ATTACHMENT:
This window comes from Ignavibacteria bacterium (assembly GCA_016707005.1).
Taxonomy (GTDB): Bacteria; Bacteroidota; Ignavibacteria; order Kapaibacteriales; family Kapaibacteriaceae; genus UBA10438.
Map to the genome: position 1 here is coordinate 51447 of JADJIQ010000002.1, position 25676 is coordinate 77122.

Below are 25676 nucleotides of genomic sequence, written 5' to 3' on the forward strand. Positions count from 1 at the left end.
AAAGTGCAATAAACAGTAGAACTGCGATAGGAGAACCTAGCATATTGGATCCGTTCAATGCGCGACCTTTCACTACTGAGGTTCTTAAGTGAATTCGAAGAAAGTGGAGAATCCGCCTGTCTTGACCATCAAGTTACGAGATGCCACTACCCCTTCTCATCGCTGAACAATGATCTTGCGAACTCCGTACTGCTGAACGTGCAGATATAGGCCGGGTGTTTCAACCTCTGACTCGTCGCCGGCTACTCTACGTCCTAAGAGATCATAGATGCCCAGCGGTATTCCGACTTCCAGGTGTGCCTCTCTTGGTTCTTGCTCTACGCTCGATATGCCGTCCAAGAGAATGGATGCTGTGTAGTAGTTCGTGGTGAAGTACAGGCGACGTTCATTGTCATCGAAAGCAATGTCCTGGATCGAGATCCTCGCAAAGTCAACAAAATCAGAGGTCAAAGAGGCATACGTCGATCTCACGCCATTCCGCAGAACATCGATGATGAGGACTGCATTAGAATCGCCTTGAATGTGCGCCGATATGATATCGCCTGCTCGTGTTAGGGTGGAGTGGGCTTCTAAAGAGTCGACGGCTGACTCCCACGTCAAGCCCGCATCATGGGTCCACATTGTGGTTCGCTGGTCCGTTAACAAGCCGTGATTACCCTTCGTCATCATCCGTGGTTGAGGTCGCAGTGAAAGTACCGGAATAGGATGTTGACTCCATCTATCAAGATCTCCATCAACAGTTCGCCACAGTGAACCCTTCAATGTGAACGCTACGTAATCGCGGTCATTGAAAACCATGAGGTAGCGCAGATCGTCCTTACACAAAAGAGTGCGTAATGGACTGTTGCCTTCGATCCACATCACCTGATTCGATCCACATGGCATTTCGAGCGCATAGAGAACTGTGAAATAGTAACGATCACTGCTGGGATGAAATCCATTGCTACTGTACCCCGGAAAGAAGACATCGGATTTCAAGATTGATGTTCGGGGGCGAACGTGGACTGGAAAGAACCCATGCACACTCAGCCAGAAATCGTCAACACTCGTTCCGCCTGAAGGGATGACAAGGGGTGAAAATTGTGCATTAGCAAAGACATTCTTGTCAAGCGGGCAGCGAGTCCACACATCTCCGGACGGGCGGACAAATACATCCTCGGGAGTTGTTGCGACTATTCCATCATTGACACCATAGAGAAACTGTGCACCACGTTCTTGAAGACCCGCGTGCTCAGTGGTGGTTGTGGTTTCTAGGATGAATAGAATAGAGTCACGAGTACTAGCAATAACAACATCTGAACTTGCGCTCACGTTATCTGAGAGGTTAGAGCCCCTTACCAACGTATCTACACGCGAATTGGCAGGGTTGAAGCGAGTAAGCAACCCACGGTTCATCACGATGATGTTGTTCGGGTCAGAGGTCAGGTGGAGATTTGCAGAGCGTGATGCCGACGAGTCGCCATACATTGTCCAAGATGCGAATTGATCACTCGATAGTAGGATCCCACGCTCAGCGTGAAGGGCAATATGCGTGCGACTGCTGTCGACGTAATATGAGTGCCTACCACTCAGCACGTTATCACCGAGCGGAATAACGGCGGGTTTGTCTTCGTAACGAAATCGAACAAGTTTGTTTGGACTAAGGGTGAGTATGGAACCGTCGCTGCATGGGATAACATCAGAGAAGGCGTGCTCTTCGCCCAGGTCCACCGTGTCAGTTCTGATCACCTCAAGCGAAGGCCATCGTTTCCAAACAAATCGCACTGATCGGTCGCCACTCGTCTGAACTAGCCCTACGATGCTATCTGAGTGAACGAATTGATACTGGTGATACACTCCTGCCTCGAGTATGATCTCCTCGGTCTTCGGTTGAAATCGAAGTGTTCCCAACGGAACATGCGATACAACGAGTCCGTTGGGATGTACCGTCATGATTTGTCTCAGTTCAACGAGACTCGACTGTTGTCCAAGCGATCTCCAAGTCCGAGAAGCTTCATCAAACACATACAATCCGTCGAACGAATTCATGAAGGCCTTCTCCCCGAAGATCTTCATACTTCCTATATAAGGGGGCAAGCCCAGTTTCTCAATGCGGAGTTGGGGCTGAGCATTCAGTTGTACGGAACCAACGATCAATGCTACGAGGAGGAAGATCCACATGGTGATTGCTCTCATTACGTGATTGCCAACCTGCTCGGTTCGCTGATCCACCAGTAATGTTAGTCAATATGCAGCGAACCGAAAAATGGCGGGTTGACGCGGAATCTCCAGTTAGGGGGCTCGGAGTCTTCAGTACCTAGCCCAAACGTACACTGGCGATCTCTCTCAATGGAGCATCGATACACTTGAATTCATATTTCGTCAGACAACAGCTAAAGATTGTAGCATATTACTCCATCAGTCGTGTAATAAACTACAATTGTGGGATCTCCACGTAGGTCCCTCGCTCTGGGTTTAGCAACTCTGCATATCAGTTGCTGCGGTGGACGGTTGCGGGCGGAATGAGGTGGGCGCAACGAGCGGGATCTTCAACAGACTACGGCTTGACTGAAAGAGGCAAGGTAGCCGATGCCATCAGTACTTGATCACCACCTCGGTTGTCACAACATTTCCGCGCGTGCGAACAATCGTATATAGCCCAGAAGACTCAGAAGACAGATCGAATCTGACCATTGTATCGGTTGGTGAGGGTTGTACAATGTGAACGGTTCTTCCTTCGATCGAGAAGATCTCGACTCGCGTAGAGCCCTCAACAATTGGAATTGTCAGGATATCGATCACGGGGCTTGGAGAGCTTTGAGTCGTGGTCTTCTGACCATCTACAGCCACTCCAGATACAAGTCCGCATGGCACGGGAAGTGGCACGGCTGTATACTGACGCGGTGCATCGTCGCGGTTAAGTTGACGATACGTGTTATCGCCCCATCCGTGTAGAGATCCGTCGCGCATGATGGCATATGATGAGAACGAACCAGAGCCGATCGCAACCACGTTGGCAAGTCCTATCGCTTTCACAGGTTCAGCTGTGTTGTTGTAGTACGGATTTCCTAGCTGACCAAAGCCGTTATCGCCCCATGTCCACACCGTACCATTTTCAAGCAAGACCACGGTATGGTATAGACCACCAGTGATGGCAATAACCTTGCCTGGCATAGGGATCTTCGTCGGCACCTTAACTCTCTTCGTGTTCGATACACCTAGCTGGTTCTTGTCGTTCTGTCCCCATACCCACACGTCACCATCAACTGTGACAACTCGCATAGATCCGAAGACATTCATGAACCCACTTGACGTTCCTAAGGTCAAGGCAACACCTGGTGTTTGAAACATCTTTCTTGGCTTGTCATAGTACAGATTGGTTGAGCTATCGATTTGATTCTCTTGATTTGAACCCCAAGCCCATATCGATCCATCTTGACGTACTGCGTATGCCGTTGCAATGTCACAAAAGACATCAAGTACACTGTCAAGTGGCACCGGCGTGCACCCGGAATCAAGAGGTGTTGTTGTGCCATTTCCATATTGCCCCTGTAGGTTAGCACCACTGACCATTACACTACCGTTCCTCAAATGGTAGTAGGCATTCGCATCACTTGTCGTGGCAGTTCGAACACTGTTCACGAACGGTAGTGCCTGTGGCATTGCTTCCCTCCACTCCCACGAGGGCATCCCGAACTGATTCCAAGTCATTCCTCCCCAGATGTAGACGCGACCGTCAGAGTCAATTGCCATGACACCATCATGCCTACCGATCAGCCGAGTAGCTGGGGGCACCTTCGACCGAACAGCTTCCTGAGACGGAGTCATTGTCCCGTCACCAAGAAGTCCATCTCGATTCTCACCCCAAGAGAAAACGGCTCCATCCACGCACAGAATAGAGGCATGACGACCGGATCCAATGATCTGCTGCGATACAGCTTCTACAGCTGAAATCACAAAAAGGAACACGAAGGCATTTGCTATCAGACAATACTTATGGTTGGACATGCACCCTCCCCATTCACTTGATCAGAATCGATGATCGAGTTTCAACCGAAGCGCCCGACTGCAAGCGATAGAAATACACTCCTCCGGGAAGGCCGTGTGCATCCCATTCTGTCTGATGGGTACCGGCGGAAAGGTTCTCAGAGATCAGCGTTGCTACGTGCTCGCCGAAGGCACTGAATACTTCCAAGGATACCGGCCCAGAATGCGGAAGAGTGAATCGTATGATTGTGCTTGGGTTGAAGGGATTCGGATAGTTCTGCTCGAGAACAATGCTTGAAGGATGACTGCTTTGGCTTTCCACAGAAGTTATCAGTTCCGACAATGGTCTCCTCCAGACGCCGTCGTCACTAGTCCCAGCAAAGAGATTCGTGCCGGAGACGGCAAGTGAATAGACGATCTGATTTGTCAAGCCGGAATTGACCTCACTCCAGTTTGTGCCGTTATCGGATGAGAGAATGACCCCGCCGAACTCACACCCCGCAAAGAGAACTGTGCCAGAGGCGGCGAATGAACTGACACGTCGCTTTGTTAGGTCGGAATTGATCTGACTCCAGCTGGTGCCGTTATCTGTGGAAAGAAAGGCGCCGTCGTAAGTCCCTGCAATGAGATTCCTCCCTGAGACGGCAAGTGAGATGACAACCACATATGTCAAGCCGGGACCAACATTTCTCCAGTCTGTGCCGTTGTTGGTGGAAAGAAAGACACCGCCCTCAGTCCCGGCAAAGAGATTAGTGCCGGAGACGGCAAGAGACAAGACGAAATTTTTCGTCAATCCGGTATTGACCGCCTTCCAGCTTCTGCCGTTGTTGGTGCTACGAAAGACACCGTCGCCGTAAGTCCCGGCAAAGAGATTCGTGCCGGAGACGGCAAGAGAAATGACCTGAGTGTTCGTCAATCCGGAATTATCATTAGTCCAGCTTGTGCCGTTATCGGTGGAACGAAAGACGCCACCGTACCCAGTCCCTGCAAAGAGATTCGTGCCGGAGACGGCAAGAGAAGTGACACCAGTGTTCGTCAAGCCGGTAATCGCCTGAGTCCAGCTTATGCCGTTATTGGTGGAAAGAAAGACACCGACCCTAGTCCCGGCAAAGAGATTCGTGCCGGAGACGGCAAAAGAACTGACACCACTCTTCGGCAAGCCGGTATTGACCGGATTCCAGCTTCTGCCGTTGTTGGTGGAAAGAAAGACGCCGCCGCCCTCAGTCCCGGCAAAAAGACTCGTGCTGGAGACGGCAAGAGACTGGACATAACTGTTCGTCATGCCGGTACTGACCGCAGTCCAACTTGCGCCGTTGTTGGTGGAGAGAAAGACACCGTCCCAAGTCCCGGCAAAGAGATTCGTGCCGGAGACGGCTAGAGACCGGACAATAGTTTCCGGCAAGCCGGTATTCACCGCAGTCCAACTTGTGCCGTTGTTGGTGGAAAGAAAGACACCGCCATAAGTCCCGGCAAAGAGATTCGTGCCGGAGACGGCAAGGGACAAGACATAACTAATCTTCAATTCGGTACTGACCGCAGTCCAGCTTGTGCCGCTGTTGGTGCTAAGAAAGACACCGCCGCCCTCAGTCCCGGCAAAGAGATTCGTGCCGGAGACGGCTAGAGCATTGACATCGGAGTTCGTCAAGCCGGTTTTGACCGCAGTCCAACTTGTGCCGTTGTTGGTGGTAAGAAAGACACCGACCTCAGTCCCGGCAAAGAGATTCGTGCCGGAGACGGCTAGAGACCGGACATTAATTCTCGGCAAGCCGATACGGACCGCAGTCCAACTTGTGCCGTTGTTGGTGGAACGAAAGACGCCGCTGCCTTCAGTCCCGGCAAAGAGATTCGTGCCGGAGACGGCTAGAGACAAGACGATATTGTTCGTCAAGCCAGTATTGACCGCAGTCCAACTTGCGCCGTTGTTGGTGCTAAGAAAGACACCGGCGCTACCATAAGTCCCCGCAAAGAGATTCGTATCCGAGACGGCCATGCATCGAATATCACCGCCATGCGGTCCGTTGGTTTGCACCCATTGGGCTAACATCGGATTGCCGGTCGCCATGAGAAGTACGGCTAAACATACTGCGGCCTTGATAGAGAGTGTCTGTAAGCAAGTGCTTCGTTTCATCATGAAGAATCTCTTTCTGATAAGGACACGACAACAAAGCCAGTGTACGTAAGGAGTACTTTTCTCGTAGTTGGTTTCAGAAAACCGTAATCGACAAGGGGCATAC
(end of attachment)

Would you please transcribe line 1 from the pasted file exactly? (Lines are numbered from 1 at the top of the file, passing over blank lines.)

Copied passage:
This window comes from Ignavibacteria bacterium (assembly GCA_016707005.1).